The Last Post Ceremony commemorating the service of (1129) Lance Corporal Robert Henry Lawson, 5th Battalion, AIF, First World War.

Accession Number AWM2021.1.1.68
Collection type Film
Object type Last Post film
Physical description 16:9
Maker Australian War Memorial
Place made Australia: Australian Capital Territory, Canberra, Campbell
Date made 9 March 2021
Access Open
Conflict First World War, 1914-1918
Copyright Item copyright: © Australian War Memorial
Creative Commons License This item is licensed under CC BY-NC
Copying Provisions Copy provided for personal non-commercial use

The Last Post Ceremony is presented in the Commemorative area of the Australian War Memorial each day. The ceremony commemorates more than 102,000 Australians who have given their lives in war and other operations and whose names are recorded on the Roll of Honour. At each ceremony the story behind one of the names on the Roll of Honour is told. Hosted by Chris Widenbar, the story for this day was on (1129) Lance Corporal Robert Henry Lawson, 5th Battalion, AIF, First World War.

Speech transcript

1129 Lance Corporal Robert Henry Lawson, 5th Battalion, AIF
KIA 26 April 1915

Today we remember and pay tribute to Lance Corporal Robert Henry Lawson.

Robert Lawson was born in 1885 to Thomas and Alice Lawson of Ballarat, Victoria. His father died when Robert was eight years old. At some point he undertook an apprenticeship as a machinist, but on the outbreak of war in 1914, Lawson was working in Harrietville as a labourer making roads.

Robert Lawson enlisted in the Australian Imperial Force at the end of September 1914. He underwent a period of training in Australia before leaving for active service overseas with the 5th Battalion, probably with the first contingent on 21 October 1914. Although initially embarking for England, the AIF was diverted to Egypt to take part in a new operation. For several weeks at sea the men undertook ongoing training and exercise until arriving at Port Said.

Lawson was promoted to lance corporal, possibly after arriving in Egypt. For several weeks his battalion trained from Mena Camp, about 16 kilometres from Cairo. They went on route marches and conducted exercises in the desert sands, and had time to do some sightseeing among the pyramids and markets of Cairo and nearby Heliopolis.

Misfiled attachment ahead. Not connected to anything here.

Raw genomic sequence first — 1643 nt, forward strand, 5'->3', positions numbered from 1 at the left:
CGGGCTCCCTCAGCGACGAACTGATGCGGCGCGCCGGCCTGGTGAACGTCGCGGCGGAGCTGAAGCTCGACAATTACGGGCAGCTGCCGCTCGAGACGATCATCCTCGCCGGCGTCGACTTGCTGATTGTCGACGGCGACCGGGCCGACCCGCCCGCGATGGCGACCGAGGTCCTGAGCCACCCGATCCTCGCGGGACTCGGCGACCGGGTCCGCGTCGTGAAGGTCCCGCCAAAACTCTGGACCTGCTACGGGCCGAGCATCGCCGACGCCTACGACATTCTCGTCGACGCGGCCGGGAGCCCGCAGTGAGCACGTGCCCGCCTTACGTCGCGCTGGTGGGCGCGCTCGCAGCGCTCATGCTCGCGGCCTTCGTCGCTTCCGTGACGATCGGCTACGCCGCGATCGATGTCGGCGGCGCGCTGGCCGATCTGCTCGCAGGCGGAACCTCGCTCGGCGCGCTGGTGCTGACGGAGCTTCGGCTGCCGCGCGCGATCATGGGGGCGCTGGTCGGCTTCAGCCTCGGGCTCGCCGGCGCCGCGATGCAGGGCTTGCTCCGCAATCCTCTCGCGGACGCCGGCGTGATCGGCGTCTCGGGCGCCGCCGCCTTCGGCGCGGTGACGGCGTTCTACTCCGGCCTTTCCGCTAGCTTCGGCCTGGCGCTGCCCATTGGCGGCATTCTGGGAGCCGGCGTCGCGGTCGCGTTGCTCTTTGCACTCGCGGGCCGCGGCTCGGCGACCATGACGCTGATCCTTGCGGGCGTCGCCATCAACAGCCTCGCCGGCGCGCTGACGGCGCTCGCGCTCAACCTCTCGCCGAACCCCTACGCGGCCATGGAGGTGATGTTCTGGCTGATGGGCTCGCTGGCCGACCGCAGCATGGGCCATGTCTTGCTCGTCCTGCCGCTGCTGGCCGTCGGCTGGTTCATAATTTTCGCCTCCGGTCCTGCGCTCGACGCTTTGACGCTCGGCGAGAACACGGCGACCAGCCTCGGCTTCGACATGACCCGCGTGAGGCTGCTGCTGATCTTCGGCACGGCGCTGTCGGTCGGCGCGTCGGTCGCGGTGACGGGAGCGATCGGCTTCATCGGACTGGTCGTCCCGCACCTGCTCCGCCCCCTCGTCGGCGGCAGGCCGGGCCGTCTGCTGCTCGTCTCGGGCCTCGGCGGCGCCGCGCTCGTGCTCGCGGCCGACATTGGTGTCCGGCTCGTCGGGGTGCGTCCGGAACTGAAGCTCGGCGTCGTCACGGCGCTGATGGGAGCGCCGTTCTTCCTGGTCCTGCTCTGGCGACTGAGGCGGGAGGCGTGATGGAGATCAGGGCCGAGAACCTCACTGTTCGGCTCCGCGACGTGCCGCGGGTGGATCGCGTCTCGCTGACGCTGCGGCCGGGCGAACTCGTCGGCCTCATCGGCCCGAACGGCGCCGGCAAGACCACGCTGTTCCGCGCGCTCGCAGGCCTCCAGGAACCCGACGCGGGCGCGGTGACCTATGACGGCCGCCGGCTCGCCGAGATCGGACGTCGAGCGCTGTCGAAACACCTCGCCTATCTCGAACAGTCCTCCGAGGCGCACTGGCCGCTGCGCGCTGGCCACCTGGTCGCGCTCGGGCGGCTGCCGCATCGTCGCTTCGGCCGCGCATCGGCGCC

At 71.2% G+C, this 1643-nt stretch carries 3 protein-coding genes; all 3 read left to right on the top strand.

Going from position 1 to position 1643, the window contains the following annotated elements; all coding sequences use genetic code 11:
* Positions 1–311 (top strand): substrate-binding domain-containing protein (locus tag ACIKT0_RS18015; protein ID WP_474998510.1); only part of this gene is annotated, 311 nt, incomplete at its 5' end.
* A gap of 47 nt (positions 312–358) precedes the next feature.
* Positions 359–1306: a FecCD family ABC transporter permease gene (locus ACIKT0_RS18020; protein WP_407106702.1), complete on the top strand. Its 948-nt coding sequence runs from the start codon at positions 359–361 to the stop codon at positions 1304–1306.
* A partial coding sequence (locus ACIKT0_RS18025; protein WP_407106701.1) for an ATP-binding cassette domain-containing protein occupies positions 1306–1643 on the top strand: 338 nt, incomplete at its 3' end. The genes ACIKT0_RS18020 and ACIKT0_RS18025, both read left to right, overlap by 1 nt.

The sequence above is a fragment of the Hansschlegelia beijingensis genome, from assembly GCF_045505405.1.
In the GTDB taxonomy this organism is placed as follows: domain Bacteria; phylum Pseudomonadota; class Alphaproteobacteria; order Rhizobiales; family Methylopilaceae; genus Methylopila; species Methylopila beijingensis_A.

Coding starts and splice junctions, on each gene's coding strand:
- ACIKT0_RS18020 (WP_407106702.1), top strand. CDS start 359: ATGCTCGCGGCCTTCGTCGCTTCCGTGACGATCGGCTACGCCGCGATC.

On 4 April the battalion left Mena Camp and went to Alexandria, eventually embarking on the transport Nevian bound for the Gallipoli peninsula. They landed at Anzac Cove as part of the second wave, coming ashore from 6 am. Tows coming to carry the men ashore were already crowded with wounded from the first wave of the landing, and getting ashore was difficult and fraught with danger. They rowed ashore under Turkish shrapnel fire, landing on a crowded and confused beach.

Shortly after its arrival, the 5th Battalion pushed forward to help establish the Anzac front line. The battalion quickly became disorganised and intermingled with neighbouring units, a situation which took some days to sort out. In the confusion of the day after the landing, Lance Corporal Robert Lawson was killed in action. No record remains of the manner of his death, nor was his body recovered from the battlefield. Today he is commemorated on the Lone Pine Memorial, not far from where he fell. He was 30 years old.

His name is listed on the Roll of Honour on my right, among almost 62,000 Australians who died while serving in the First World War.

This is but one of the many stories of service and sacrifice told here at the Australian War Memorial. We now remember Lance Corporal Robert Henry Lawson, who gave his life for us, for our freedoms, and in the hope of a better world.

Meleah Hampton
Historian, Military History Section

  • Video of The Last Post Ceremony commemorating the service of (1129) Lance Corporal Robert Henry Lawson, 5th Battalion, AIF, First World War. (video)